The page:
My sister’s insight is startling to me. She’s never seen the way online harassment of women in games often centers around a woman’s sex life or looks. She doesn’t know about projects like Feminist Frequency, and the way even its most basic critiques of overt misogyny inspire firestorms of hatred. She doesn’t know about “fake geek girl” jokes. She doesn’t know that something called “Gamergate” swamped everything having to do with games in virulent hatred for months, destroying careers and too many people’s peace of mind, and leaving me reluctant even to write this piece. But she doesn’t have to know these things. The collision of gaming and misogyny is apparent to her from a few cafeteria tables away.

    She has come to understand that gaming is obsessed with her as a fuckable object, but not a human being. “It’s all about women’s bodies,” she says. “It’s gross.” Women’s bodies. Not women’s words, women’s feelings, women’s dreams, women entire.

    What of those gamer boys, unto themselves? “With the really serious ones, you feel like you don’t even know enough to begin talking to them.” There is the implicit understanding of this litmus test, and of it being exclusively imposed upon girls. “Guys get older and think they’re superior and there’s just this whole other boundary put up. The older you get, the less acceptable it is for girls to play video games.” My sister pauses thoughtfully. “But it’s not like girls grow out of games, exactly... It's that can get away with it. Growing up, I stopped feeling like I could take my DS anywhere, because boys would judge.”

    She goes silent. When she speaks again, her words are tentative. “But it isn’t like those games stopped being fun. I didn’t age out of games. I... gendered out of them, I guess?”

    I describe games like Journey, Transistor, Life is Strange, and Portal to her: games with female protagonists, created by women, resistant to dominant norms of sex and violence. “I don’t see commercials for those, though,” she demurs. “I see those Kate Upton commercials instead.” marketing

    This is the third force: marketing. “There aren’t really any games that seem positive to me,” my sister explains. “They’re all about violence and nudity. I don’t like how the female body is made out. It makes me really uncomfortable. All of the commercials are for guys.”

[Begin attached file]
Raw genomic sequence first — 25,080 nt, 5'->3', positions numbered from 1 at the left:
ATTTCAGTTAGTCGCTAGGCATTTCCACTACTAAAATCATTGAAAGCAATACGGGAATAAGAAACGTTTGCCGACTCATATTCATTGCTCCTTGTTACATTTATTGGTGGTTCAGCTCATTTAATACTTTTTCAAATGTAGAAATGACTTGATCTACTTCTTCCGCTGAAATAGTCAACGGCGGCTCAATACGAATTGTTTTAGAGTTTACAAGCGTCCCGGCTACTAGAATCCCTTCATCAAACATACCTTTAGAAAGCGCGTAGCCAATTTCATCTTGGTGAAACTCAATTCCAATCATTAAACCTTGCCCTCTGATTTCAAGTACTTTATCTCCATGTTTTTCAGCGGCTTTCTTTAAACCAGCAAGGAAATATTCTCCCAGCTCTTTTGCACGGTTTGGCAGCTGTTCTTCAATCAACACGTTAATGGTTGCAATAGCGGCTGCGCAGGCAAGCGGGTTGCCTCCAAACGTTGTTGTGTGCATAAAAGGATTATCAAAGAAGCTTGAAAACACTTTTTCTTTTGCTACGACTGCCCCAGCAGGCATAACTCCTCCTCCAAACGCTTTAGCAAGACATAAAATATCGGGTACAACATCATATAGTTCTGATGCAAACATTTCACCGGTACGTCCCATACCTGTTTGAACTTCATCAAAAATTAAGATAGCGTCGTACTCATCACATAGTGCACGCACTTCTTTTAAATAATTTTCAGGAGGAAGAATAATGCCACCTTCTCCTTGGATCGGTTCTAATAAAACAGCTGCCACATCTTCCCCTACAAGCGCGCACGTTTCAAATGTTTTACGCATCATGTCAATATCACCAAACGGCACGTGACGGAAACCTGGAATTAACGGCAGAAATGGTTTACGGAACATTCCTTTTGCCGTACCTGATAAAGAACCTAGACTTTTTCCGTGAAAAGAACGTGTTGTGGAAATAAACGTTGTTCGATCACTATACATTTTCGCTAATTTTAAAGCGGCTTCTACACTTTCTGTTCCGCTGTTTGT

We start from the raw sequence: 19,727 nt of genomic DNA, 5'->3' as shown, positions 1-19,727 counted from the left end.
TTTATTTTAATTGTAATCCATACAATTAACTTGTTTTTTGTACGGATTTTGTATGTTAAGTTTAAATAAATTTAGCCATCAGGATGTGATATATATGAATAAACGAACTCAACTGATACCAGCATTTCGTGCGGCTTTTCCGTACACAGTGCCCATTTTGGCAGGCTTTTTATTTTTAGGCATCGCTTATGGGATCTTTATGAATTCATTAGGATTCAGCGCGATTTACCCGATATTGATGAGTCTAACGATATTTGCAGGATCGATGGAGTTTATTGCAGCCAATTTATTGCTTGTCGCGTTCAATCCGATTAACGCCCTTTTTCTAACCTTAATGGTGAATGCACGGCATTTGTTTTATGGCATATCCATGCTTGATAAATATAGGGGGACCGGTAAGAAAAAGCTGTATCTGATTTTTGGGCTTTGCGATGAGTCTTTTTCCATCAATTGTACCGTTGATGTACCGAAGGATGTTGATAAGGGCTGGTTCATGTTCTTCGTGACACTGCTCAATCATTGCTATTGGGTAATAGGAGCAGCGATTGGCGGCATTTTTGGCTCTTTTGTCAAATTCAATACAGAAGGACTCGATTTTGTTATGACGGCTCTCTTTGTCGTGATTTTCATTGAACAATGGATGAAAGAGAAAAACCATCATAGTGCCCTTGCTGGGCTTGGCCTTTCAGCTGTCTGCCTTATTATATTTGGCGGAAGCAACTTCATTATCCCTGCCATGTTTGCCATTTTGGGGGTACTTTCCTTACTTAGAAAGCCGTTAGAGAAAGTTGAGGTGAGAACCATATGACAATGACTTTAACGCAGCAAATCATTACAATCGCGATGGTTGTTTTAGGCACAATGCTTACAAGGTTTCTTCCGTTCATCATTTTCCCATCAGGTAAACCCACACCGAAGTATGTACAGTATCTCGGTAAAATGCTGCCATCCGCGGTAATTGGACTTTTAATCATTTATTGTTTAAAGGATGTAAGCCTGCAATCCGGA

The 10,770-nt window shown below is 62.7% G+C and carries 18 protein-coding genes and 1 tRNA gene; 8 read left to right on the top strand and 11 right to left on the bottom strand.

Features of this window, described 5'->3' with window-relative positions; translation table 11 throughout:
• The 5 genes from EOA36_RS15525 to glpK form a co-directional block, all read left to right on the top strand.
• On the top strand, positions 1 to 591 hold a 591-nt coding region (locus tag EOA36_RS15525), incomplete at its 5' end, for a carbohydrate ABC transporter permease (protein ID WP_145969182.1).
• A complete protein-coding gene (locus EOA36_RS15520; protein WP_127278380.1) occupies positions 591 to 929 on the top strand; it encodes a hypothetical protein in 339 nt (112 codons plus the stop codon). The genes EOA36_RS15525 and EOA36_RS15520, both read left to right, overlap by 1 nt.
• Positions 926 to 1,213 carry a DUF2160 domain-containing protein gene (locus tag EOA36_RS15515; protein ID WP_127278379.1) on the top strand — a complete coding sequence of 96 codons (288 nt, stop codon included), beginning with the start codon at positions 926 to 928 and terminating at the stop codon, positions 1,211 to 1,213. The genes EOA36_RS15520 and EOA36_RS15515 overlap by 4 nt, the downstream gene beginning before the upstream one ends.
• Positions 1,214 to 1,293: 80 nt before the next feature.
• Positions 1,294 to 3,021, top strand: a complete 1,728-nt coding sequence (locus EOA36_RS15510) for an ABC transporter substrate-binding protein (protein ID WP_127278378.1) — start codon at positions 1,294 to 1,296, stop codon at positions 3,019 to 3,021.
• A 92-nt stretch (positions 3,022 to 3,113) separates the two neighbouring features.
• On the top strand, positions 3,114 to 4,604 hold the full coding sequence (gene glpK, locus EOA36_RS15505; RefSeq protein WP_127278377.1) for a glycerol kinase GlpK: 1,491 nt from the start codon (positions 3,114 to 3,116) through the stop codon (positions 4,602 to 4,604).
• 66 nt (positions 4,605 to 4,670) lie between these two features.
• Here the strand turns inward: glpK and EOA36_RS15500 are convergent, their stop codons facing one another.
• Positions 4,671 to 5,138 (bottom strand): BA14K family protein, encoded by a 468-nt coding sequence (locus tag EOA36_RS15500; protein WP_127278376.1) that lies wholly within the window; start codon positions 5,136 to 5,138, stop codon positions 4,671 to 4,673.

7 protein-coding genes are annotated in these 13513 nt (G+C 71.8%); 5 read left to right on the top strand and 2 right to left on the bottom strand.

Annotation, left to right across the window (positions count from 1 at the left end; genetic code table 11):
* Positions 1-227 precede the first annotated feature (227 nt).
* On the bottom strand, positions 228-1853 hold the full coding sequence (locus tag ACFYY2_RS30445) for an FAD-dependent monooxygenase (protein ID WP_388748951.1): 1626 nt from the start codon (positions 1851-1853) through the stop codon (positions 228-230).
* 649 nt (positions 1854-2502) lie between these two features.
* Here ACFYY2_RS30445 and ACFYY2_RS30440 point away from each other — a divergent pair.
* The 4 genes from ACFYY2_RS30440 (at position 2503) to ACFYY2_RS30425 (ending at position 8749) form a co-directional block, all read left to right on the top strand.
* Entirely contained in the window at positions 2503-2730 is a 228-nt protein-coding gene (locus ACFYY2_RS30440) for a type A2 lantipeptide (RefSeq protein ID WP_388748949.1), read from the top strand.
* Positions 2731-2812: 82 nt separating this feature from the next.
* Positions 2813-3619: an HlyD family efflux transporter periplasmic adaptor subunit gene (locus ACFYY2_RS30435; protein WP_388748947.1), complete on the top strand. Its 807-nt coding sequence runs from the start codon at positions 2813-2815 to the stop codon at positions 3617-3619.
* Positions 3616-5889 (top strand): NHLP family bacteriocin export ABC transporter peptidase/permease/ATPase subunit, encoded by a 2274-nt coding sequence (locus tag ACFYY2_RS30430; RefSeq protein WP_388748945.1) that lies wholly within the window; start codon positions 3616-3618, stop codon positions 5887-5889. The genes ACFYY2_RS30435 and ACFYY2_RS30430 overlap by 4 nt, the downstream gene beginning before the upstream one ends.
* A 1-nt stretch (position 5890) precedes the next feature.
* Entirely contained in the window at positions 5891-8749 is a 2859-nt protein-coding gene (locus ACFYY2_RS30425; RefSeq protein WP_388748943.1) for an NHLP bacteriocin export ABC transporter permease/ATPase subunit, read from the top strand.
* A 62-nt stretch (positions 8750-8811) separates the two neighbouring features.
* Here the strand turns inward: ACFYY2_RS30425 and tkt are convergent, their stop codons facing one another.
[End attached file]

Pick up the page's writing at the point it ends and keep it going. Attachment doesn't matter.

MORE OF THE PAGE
She doesn’t know about Never Alone. She doesn’t know about Gone Home. But she knows about Kate Upton in a strategically knotted bed sheet. She knows about Booker DeWitt and his face-shredding skyhook. Anything beneath that top stratum of blood and jiggle is invisible to her. So why would she go spelunking into gaming with no clear purpose? Why would she assume there’s anything worthwhile out there for her to discover? Without me, she’d never have heard of all the progressive indie titles I rattle off, and would have no reason to believe they exist. She doesn’t know about Steam; she doesn’t even really know about PC gaming period.

    For my sister, and so many girls and women like her, the gaming marketplace begins and ends with these mainstream visions of gaming, and the mainstream stores like Game Stop that sell them. “It’s obviously for boys. The nudity of course, but even the colors. From what I see, they mostly hire boys.” We discuss the posters and cardboard stand-ups we’ve seen in their windows: stubbly white men cradling bricks of oily black weaponry, or half-naked voluptuous women with pouting, glossy lips inviting the onlooker to ogle. Be the hero, over and over again, in a million monochrome worlds: crush the bad guy, fuck the woman, do a whole lot of shooting in between. Games are fantasy and fun, the marketing tells us. Fantasy and fun built upon our backs.